How to Build a Hexagon Deck

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Patience is essential for building a deck with angles.
Patience is essential for building a deck with angles.

A hexagonal deck provides a true challenge to your framing skills. You’ll need a good set of plans to follow, drawn up by an architect or engineer if you don’t have the requisite drafting skills. A hexagonal design works well as either a freestanding deck in a yard or one kept low to the ground.

Things You'll Need

  • Mallet
  • Stakes
  • Strings
  • Shovel
  • Post-hole digger
  • Precast concrete piers
  • Gravel
  • 2-by-4
  • Deck boards
  • 2-by-6 joists
  • Chop saw
  • Hammer
  • 10d nails
  • Measuring tape
  • Carpenter's pencil
  • Chalk reel
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Instructions

    • 1

      Knock temporary stakes in place with a mallet and tie strings between them to designate the outer dimensions of the hexagonal deck. Dig holes for the precast concrete piers at each place indicated by the plans -- at each of the hexagon’s 60-degree angles, as well as one in the center -- with a shovel or post-hole digger. The piers typically lie at 1 o’clock, 3 o’clock, 5 o’clock, 7 o’clock, 9 o’clock and 11 o’clock of the project, if viewed from above.

    • 2

      Pour gravel into the holes and top with a pier. Lay a 12-foot 2-by-4 or deck board across each of the piers and the central pier topped by a spirit level to check that the piers are level. Add or remove gravel to accurately level the piers.

    • 3

      Place a 12-foot joist per your architectural plans -- typically a 2-by-6, but it may be larger depending on design considerations -- in the cross grooves of two facing concrete piers and across the central pier. Use a precast pier without grooves in its top for the central pier, so that the ends of cut joists can meet the solid master joists. Cut additional joists -- provisionally around 6 feet long, if the entire deck is 12 feet across -- to connect from the other piers to the master joist, beveling their edges to fit and toenailing them with 10d nails.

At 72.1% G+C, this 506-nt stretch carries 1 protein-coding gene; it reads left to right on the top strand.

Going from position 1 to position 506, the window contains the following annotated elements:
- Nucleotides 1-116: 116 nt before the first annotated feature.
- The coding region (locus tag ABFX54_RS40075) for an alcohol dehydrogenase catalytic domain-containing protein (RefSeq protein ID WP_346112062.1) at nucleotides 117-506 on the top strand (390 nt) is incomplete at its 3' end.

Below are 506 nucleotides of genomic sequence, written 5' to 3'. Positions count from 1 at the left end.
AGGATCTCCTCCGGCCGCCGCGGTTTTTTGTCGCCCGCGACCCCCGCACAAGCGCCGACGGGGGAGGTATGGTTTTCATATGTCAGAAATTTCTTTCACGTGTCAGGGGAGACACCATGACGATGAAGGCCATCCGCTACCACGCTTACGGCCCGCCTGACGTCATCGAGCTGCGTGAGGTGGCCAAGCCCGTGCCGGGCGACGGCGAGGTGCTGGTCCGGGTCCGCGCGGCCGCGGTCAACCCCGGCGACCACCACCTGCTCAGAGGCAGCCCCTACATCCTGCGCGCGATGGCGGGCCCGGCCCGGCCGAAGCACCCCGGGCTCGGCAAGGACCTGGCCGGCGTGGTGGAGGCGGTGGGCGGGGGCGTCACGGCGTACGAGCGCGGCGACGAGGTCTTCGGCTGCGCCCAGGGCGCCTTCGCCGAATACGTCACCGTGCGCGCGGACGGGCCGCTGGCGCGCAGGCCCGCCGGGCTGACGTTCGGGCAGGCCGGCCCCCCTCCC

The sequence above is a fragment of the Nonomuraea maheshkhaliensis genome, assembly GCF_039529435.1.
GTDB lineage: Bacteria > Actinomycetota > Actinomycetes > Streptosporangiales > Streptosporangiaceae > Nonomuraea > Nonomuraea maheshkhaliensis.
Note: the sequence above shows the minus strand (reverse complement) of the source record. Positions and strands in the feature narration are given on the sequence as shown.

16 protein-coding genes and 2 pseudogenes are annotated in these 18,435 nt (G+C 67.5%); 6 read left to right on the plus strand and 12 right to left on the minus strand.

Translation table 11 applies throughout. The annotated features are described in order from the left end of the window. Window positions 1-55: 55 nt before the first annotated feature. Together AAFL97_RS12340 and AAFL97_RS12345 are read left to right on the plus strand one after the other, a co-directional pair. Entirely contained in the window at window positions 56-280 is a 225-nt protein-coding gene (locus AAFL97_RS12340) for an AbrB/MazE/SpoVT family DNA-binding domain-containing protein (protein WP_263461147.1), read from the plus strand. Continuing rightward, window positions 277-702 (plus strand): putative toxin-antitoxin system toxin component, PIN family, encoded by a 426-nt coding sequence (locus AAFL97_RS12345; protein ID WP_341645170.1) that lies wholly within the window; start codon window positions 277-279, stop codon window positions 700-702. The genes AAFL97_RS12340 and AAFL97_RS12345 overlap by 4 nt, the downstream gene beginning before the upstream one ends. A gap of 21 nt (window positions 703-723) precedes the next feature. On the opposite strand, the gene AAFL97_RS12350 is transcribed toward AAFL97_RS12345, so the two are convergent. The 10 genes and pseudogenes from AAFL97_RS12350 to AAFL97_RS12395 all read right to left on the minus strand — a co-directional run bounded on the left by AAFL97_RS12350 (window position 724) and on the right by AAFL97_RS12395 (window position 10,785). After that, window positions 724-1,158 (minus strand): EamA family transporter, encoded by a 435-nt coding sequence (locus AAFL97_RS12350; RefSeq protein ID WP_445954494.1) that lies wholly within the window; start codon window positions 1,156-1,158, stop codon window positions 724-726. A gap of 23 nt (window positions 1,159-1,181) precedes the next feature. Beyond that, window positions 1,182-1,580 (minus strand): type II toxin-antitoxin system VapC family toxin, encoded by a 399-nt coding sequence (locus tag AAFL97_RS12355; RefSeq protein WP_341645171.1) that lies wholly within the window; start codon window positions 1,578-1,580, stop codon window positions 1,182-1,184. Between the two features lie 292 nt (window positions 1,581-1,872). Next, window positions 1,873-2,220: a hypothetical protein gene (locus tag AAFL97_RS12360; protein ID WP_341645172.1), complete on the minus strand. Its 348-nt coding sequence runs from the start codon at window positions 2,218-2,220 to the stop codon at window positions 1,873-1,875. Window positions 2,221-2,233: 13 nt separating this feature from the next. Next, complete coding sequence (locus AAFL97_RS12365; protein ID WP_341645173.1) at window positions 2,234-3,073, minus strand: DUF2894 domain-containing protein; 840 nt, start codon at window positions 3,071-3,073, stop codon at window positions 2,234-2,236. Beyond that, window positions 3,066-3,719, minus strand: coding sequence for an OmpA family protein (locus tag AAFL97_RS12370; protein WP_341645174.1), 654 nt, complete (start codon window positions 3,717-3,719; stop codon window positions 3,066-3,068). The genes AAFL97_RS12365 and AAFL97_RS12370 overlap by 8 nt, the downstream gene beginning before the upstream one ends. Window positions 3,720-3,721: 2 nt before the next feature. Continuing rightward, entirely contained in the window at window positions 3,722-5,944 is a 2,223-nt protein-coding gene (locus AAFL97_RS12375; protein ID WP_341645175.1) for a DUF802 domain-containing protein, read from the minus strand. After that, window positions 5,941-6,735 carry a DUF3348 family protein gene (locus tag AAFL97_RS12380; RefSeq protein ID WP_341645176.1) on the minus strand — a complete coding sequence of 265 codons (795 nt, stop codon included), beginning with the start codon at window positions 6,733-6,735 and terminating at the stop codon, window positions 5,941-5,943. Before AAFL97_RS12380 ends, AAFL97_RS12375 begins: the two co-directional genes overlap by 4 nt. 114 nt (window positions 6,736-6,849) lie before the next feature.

• 4

      Add additional 2-by-6 blocking to support the joists, running between the piers at 11 and 3 o’clock and between the piers at 9 o’clock and 5 o’clock, meeting at the joist running between 1 o’clock and 7 o’clock, as well as halfway in between the two, meeting at the central pier. Drive stakes into the ground beside each joist about 2 feet in from the perimeter to lend rigidity to the structure.

    • 5

      Cut, bevel and screw in place lengths of 2-by-6 lumber -- termed fascia, as they provide a facing for the underside of the deck -- connecting the joists from one pier to the next to outline the outer edge of the deck and provide support for the ends of deck boards.

    • 6

      Lay the first deck board so its edge touches the center of the master joist and so each end overhangs the fascia by at least 2 inches. Nail or screw the deck board in place along the master joist and where it crosses additional joists or blocking. Continue adding boards, spacing them the width of a 10d nail until the surface is complete. Mark an octagonal outline allowing for a 2-inch deck board overlap of the fascia on the surface of the deck boards. Snap a chalk line to mark the outline and saw off the board excess.

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  • Photo Credit Ryan McVay/Photodisc/Getty Images

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